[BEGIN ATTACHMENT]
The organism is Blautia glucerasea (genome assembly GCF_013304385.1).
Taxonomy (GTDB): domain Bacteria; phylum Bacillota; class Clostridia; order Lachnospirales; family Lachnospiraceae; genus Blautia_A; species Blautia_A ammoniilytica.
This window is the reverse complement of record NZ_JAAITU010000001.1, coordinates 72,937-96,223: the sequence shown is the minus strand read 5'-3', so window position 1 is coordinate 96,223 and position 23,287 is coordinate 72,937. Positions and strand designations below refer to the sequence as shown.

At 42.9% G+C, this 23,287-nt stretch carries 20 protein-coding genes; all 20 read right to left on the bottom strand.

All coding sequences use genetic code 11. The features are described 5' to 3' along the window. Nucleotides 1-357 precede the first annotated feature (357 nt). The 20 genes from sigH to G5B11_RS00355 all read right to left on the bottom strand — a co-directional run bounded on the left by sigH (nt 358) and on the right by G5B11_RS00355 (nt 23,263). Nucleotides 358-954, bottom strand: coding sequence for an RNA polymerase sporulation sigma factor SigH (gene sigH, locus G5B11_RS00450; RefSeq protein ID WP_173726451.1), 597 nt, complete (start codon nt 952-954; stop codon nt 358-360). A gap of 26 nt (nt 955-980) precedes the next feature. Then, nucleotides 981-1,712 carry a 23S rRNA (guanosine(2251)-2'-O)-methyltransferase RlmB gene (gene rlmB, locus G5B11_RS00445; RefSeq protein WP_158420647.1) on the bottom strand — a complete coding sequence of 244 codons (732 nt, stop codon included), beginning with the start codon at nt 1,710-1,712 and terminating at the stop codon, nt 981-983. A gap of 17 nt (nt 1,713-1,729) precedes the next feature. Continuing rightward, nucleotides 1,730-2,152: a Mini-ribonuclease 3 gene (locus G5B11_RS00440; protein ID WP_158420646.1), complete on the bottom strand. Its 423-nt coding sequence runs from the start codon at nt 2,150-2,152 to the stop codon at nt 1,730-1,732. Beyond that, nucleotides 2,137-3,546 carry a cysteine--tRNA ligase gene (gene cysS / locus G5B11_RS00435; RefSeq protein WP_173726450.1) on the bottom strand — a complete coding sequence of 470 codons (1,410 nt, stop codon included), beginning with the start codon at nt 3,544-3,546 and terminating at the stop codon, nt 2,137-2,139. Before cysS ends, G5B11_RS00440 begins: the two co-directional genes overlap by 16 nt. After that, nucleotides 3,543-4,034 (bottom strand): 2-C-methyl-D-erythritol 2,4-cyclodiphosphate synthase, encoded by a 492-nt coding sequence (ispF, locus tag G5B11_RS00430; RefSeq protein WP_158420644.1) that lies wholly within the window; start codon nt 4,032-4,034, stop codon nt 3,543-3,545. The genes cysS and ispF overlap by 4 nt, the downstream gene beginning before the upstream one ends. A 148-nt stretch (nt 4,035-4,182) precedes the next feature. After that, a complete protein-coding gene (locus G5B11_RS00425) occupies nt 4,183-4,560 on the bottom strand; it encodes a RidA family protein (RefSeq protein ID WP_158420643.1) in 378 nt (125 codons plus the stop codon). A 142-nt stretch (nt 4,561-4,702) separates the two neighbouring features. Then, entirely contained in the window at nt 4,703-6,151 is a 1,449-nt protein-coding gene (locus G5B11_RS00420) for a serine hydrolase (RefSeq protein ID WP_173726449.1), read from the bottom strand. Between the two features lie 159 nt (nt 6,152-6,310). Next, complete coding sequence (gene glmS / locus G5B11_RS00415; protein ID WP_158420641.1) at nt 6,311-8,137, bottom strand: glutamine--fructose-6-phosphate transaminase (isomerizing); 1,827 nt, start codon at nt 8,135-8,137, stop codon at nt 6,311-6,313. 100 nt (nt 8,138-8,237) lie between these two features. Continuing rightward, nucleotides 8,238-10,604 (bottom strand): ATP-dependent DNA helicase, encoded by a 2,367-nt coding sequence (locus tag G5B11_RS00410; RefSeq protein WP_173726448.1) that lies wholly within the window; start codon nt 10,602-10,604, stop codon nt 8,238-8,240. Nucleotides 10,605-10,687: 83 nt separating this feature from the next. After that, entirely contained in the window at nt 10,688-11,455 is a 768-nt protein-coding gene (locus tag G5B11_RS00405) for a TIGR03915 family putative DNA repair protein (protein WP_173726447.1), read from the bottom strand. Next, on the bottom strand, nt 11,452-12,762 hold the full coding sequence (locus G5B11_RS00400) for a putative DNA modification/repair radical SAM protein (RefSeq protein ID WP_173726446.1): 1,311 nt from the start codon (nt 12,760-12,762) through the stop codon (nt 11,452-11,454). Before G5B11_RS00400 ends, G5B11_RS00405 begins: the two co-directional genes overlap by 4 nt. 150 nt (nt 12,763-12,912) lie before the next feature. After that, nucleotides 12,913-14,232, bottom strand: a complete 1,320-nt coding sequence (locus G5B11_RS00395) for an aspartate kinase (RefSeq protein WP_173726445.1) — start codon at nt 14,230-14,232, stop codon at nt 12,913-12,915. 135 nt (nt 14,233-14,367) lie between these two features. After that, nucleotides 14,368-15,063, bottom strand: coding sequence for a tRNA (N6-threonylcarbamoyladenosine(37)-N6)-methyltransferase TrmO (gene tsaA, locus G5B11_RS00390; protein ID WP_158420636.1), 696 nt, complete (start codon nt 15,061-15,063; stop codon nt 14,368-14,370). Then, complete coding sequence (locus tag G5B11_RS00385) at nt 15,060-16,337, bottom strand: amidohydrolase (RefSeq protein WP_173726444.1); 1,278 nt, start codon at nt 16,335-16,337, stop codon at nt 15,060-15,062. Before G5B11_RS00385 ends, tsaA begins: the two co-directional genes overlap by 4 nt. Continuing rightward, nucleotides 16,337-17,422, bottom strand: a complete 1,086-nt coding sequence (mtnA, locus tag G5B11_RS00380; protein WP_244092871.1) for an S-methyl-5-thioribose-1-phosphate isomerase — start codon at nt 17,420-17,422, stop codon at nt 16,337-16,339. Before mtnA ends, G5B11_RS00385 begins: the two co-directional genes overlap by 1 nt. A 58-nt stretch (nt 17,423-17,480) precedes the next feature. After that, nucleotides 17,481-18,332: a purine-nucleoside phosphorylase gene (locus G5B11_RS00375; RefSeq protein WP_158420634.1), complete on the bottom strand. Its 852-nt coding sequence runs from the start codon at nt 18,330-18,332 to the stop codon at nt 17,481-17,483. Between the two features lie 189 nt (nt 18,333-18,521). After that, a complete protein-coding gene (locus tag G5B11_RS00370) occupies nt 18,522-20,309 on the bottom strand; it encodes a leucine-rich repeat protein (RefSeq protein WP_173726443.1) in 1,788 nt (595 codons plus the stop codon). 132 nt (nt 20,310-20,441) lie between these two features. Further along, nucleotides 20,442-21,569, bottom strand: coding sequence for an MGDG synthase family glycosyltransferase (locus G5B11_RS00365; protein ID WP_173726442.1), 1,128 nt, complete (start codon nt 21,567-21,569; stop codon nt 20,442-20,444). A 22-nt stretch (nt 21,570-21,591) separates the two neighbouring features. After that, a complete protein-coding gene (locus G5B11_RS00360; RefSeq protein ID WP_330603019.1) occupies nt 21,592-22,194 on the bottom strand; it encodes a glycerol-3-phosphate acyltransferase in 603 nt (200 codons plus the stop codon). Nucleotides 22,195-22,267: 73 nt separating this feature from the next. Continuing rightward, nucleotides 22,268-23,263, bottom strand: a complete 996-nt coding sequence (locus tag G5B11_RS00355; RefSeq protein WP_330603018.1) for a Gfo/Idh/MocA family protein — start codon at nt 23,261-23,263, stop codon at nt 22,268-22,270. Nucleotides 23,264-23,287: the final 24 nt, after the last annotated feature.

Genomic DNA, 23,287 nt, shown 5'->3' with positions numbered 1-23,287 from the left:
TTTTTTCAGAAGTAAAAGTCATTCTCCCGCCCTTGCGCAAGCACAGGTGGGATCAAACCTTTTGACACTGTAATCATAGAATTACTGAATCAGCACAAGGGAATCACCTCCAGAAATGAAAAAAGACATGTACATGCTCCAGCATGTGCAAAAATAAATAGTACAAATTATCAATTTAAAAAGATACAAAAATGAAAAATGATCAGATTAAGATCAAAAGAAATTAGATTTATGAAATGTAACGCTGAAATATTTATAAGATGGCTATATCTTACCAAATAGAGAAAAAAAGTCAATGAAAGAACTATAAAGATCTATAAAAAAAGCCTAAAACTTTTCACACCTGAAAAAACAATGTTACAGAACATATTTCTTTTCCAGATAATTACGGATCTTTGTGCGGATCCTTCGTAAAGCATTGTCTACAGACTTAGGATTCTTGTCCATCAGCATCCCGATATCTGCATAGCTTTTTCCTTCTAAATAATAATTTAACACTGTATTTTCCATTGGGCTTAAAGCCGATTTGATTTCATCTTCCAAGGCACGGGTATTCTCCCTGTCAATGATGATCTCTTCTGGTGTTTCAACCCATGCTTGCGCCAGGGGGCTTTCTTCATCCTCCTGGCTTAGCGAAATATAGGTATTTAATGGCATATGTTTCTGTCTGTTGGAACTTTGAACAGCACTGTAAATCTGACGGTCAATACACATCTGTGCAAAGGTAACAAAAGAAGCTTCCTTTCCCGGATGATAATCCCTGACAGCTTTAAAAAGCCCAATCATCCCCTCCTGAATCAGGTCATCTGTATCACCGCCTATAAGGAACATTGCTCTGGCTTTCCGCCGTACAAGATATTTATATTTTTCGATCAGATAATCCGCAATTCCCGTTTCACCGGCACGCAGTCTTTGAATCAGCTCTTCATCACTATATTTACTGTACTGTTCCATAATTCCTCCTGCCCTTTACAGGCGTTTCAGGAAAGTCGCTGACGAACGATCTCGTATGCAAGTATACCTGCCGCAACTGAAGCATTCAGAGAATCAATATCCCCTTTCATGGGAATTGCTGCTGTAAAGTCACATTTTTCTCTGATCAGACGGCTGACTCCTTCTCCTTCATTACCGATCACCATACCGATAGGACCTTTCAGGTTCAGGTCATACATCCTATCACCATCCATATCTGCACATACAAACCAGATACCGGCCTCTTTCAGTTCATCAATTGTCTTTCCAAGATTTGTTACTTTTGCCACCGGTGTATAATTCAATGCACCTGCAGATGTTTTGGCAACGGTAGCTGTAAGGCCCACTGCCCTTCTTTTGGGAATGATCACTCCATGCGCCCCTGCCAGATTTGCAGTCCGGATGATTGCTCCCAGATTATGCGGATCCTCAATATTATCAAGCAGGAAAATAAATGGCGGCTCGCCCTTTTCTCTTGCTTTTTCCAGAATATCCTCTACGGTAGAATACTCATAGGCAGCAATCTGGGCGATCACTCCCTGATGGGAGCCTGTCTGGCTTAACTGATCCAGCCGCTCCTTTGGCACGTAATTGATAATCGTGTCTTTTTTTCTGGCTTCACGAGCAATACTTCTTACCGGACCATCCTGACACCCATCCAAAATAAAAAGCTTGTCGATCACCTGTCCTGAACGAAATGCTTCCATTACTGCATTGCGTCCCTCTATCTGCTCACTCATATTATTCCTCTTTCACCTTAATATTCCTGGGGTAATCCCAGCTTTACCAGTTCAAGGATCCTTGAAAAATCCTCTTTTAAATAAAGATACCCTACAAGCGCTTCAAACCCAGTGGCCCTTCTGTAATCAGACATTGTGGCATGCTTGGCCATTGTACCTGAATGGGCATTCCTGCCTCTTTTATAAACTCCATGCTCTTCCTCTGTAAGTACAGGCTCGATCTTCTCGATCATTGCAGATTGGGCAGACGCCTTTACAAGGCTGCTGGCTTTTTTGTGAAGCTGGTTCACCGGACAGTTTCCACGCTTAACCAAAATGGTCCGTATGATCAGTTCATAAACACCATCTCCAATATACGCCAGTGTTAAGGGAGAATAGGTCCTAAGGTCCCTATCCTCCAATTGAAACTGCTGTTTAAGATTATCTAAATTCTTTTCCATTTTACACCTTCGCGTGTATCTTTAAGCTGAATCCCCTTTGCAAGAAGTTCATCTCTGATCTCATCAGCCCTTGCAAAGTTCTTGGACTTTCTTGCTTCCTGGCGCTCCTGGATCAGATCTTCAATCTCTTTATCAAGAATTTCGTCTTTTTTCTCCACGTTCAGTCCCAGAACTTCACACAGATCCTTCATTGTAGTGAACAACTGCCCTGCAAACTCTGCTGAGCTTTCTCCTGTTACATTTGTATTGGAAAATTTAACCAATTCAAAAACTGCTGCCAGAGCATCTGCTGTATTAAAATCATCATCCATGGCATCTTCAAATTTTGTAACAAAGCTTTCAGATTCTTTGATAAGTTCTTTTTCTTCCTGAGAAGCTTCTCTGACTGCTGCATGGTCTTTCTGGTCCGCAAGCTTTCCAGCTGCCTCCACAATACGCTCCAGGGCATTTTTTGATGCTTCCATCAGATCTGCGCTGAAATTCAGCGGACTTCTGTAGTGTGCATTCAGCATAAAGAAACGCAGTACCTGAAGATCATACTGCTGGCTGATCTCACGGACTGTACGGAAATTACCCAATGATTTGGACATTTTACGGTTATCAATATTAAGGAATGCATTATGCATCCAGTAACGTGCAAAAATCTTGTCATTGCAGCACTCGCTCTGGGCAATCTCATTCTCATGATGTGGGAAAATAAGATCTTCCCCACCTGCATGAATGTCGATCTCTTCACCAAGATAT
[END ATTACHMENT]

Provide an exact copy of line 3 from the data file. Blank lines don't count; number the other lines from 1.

This window is the reverse complement of record NZ_JAAITU010000001.1, coordinates 72,937-96,223: the sequence shown is the minus strand read 5'-3', so window position 1 is coordinate 96,223 and position 23,287 is coordinate 72,937. Positions and strand designations below refer to the sequence as shown.